One of the most distinctive features of poetry is its ability to evoke the restless music of the human mind: enchanted by the sensory experiences of the present, retreating backward into the mists, imagining itself forward into visions of the future. I love the way poetry lays bare those invisible movements and temporal variations, so that we may consider at greater leisure their effect on each other. What is perhaps even more important is its capacity to demonstrate what John Burnside calls the essentially provisory nature of the seen world: a poem always moves beyond the immediate sense of the words on the page to wider vistas of potential meaning. This quality of intangibleness is elegantly captured in the first stanza of W.S. Merwin’s “On the Subject of Poetry”:
I do not understand the world, Father.
By the millpond at the end of the garden
There is a man who slouches listening
To the wheel revolving in the stream, only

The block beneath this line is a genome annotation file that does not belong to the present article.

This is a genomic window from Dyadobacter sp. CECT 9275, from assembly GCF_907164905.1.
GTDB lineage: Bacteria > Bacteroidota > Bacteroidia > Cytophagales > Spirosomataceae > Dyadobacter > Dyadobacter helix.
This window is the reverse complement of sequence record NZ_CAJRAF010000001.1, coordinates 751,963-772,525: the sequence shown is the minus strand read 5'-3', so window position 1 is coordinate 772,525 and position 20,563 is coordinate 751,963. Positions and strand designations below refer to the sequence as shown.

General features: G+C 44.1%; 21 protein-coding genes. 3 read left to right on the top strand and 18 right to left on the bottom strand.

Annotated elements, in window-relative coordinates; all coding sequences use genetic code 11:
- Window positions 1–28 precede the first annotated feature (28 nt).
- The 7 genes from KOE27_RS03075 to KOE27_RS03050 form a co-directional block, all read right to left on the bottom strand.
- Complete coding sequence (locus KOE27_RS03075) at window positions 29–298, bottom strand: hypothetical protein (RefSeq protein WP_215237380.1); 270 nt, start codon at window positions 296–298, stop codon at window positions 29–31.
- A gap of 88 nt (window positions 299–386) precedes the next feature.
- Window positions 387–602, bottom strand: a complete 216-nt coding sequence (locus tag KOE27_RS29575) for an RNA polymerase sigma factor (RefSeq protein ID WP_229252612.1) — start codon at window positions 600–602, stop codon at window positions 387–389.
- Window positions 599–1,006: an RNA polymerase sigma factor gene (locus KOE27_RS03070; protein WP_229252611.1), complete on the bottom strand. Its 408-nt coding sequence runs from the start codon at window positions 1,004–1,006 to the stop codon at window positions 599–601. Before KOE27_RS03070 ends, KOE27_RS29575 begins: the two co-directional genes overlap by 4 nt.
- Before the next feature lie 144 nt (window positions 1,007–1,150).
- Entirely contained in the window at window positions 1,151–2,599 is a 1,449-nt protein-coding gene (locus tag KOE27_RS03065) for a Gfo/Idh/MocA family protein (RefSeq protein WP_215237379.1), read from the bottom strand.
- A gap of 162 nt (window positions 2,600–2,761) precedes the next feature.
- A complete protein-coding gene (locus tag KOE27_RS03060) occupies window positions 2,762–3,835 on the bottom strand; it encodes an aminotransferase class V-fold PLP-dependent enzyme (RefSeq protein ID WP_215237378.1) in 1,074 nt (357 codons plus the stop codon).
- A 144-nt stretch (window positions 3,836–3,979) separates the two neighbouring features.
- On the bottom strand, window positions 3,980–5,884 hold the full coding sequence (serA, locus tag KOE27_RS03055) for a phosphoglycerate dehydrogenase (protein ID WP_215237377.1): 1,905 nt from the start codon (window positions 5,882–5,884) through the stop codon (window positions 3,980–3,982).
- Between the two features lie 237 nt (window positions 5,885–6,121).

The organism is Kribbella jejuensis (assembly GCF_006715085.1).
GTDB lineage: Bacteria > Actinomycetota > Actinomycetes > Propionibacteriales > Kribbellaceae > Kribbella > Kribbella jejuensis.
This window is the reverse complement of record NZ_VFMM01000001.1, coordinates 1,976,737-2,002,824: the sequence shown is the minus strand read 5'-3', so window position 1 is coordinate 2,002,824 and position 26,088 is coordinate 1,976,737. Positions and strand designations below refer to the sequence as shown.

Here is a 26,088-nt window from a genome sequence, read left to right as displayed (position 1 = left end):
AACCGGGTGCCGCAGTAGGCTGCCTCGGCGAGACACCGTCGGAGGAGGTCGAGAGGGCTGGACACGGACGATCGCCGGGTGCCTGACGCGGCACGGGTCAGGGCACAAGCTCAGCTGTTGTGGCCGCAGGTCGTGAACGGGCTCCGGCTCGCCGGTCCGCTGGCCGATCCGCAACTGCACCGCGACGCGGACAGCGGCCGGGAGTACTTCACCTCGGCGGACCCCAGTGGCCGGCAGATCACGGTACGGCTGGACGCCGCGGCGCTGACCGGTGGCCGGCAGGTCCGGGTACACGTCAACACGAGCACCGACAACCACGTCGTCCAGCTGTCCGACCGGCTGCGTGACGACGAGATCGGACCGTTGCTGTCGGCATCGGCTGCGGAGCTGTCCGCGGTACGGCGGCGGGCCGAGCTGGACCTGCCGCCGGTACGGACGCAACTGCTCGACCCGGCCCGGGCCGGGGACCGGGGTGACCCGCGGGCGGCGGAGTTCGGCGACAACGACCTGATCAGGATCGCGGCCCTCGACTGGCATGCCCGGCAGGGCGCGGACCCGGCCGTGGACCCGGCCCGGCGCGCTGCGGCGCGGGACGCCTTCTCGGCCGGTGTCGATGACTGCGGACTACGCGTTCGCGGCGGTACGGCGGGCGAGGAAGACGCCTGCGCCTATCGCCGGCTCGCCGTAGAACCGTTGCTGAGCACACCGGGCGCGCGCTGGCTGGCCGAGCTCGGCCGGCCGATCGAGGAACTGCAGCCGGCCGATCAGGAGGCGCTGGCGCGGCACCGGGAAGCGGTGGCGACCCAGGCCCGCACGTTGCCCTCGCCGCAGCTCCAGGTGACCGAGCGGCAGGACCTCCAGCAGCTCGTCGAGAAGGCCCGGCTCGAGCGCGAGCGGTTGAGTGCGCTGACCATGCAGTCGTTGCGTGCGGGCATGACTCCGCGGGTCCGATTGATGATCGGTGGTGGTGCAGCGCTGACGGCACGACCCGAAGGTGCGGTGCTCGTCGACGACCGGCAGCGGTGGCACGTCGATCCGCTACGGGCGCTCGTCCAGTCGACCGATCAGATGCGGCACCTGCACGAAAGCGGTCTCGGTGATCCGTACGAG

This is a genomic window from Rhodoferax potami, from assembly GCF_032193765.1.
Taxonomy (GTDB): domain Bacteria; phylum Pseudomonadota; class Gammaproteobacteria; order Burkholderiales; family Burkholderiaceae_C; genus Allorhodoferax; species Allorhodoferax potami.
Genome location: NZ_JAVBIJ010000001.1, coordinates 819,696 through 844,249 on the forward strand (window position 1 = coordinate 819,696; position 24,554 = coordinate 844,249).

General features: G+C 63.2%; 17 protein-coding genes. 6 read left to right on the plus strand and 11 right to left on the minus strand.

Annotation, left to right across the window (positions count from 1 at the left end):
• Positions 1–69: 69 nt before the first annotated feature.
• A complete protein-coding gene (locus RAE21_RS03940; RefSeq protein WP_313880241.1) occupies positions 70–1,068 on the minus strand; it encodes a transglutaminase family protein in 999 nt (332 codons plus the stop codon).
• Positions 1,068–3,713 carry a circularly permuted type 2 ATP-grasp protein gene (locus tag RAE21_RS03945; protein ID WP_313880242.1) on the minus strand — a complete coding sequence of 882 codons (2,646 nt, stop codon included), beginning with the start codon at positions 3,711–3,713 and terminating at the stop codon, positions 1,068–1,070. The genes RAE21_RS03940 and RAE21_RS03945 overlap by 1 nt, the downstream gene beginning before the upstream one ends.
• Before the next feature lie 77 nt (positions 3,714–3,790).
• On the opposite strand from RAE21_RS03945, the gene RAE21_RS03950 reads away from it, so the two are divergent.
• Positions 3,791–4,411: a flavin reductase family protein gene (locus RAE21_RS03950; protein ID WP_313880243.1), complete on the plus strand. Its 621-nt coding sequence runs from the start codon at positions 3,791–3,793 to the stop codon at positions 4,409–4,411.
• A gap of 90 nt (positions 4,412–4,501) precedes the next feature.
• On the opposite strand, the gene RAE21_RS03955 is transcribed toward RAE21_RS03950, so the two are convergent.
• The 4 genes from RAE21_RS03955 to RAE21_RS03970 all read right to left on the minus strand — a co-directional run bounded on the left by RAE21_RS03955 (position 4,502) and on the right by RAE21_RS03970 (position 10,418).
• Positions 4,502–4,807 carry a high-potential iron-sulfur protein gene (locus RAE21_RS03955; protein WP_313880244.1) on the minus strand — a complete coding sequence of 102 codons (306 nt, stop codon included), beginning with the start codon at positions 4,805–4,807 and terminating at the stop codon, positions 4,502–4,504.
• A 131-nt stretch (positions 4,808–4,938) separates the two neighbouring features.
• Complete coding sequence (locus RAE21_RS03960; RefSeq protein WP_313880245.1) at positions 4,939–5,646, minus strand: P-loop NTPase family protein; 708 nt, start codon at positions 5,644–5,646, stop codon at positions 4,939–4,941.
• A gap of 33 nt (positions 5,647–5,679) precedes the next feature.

There is no wheel there to revolve.
My attempts to understand the suffering that my father underwent have had a profound impact on my artistic practice. I have chosen to write about him because I believe we all suffer to some degree from the effects of violence and its trace in our collective human story. His manner of departure has been a troubling legacy, and has caused me to engage in a kind of ongoing dialectic. If suicide can be read as an assertion of the meaninglessness of existence, my response has been to assert the world of the imagination and the ways in which poetry in particular can expand consciousness and increase our understanding of ourselves and our minds. If ghosts and angels are emanations from the cerebral cortex, it doesn’t make them any less wondrous—and fully acknowledging as much may go some way towards finding explanations for the irrational and destructive behaviours that perpetuate trauma and lead us to dehumanize ourselves and others. It is a world in which a letter placed on the grave of a poet makes absolute sense, because you are sure to get a reply.